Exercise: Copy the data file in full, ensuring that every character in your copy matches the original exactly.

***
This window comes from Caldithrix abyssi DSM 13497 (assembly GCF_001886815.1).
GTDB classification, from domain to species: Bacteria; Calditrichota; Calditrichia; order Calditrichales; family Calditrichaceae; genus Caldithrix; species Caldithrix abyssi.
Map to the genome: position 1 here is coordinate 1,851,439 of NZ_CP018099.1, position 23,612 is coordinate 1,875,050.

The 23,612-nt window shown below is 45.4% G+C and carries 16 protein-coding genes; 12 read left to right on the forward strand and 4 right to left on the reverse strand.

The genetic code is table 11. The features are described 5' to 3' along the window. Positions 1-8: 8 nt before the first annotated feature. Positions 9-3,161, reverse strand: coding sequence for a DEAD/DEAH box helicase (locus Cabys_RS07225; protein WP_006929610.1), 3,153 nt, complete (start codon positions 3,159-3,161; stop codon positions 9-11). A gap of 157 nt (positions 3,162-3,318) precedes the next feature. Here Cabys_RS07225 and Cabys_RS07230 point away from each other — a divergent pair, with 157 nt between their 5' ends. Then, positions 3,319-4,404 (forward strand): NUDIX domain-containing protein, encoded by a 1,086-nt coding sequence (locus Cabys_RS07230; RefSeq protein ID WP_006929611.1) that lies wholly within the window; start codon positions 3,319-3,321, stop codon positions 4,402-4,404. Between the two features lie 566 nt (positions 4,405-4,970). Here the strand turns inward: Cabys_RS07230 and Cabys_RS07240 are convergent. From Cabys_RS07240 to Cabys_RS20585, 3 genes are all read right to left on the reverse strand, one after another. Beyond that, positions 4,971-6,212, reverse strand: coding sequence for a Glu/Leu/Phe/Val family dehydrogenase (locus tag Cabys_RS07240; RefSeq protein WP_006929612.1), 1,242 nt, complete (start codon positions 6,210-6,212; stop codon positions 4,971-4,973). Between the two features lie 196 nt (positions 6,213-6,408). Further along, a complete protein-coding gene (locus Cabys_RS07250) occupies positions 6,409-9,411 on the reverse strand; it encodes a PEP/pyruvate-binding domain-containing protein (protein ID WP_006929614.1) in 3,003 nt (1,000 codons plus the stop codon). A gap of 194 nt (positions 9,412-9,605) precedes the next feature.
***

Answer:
This window comes from Caldithrix abyssi DSM 13497 (assembly GCF_001886815.1).
GTDB classification, from domain to species: Bacteria; Calditrichota; Calditrichia; order Calditrichales; family Calditrichaceae; genus Caldithrix; species Caldithrix abyssi.
Map to the genome: position 1 here is coordinate 1,851,439 of NZ_CP018099.1, position 23,612 is coordinate 1,875,050.

The 23,612-nt window shown below is 45.4% G+C and carries 16 protein-coding genes; 12 read left to right on the forward strand and 4 right to left on the reverse strand.

The genetic code is table 11. The features are described 5' to 3' along the window. Positions 1-8: 8 nt before the first annotated feature. Positions 9-3,161, reverse strand: coding sequence for a DEAD/DEAH box helicase (locus Cabys_RS07225; protein WP_006929610.1), 3,153 nt, complete (start codon positions 3,159-3,161; stop codon positions 9-11). A gap of 157 nt (positions 3,162-3,318) precedes the next feature. Here Cabys_RS07225 and Cabys_RS07230 point away from each other — a divergent pair, with 157 nt between their 5' ends. Then, positions 3,319-4,404 (forward strand): NUDIX domain-containing protein, encoded by a 1,086-nt coding sequence (locus Cabys_RS07230; RefSeq protein ID WP_006929611.1) that lies wholly within the window; start codon positions 3,319-3,321, stop codon positions 4,402-4,404. Between the two features lie 566 nt (positions 4,405-4,970). Here the strand turns inward: Cabys_RS07230 and Cabys_RS07240 are convergent. From Cabys_RS07240 to Cabys_RS20585, 3 genes are all read right to left on the reverse strand, one after another. Beyond that, positions 4,971-6,212, reverse strand: coding sequence for a Glu/Leu/Phe/Val family dehydrogenase (locus tag Cabys_RS07240; RefSeq protein WP_006929612.1), 1,242 nt, complete (start codon positions 6,210-6,212; stop codon positions 4,971-4,973). Between the two features lie 196 nt (positions 6,213-6,408). Further along, a complete protein-coding gene (locus Cabys_RS07250) occupies positions 6,409-9,411 on the reverse strand; it encodes a PEP/pyruvate-binding domain-containing protein (protein ID WP_006929614.1) in 3,003 nt (1,000 codons plus the stop codon). A gap of 194 nt (positions 9,412-9,605) precedes the next feature.